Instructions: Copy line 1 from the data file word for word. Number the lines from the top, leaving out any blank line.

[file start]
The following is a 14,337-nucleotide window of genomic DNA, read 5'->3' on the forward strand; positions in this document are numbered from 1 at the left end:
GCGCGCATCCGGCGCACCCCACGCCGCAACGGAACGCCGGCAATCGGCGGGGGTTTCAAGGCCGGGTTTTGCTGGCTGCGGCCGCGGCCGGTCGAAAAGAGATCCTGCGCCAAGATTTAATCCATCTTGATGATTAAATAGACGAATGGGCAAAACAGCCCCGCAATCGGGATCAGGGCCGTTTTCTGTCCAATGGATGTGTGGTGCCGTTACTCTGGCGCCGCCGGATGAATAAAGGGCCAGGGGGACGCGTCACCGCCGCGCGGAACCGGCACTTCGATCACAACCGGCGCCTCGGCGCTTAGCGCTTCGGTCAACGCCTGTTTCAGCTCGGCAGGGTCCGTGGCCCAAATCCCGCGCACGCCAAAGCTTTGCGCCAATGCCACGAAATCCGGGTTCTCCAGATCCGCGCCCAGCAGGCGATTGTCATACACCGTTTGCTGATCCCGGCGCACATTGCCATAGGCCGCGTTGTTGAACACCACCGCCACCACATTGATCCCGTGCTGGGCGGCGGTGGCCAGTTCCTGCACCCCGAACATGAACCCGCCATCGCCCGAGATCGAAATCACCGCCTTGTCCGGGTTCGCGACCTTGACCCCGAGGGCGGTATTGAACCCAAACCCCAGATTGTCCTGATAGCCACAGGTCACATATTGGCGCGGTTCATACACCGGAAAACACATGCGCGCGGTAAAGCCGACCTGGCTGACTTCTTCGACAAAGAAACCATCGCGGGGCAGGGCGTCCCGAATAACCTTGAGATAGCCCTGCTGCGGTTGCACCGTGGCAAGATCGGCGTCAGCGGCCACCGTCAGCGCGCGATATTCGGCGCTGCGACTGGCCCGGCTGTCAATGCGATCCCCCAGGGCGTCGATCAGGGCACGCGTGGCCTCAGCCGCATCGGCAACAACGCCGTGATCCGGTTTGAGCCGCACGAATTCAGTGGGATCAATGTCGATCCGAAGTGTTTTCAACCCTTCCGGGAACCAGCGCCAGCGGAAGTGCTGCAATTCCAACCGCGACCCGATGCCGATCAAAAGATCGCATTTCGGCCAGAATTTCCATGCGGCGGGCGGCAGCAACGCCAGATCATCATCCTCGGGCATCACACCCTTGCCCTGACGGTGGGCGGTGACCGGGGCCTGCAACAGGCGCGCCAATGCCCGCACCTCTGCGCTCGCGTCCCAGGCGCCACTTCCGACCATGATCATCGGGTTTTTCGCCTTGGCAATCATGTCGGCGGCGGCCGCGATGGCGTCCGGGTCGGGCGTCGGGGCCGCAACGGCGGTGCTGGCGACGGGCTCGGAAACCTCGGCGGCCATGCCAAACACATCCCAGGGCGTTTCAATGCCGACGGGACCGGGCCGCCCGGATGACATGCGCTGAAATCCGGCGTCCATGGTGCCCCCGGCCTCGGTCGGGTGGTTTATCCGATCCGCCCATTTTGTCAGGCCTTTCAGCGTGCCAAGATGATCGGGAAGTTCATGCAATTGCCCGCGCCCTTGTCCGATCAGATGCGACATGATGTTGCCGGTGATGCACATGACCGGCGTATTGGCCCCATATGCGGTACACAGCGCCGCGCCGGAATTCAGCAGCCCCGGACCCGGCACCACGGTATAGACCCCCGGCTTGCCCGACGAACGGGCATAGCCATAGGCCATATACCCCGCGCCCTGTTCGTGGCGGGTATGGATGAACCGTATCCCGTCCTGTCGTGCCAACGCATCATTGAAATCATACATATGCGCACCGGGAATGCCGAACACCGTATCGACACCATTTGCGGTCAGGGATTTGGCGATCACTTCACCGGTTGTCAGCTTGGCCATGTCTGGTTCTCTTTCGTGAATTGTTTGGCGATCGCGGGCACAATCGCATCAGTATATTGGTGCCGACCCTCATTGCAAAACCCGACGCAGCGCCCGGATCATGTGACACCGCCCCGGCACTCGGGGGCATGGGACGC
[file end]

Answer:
The following is a 14,337-nucleotide window of genomic DNA, read 5'->3' on the forward strand; positions in this document are numbered from 1 at the left end: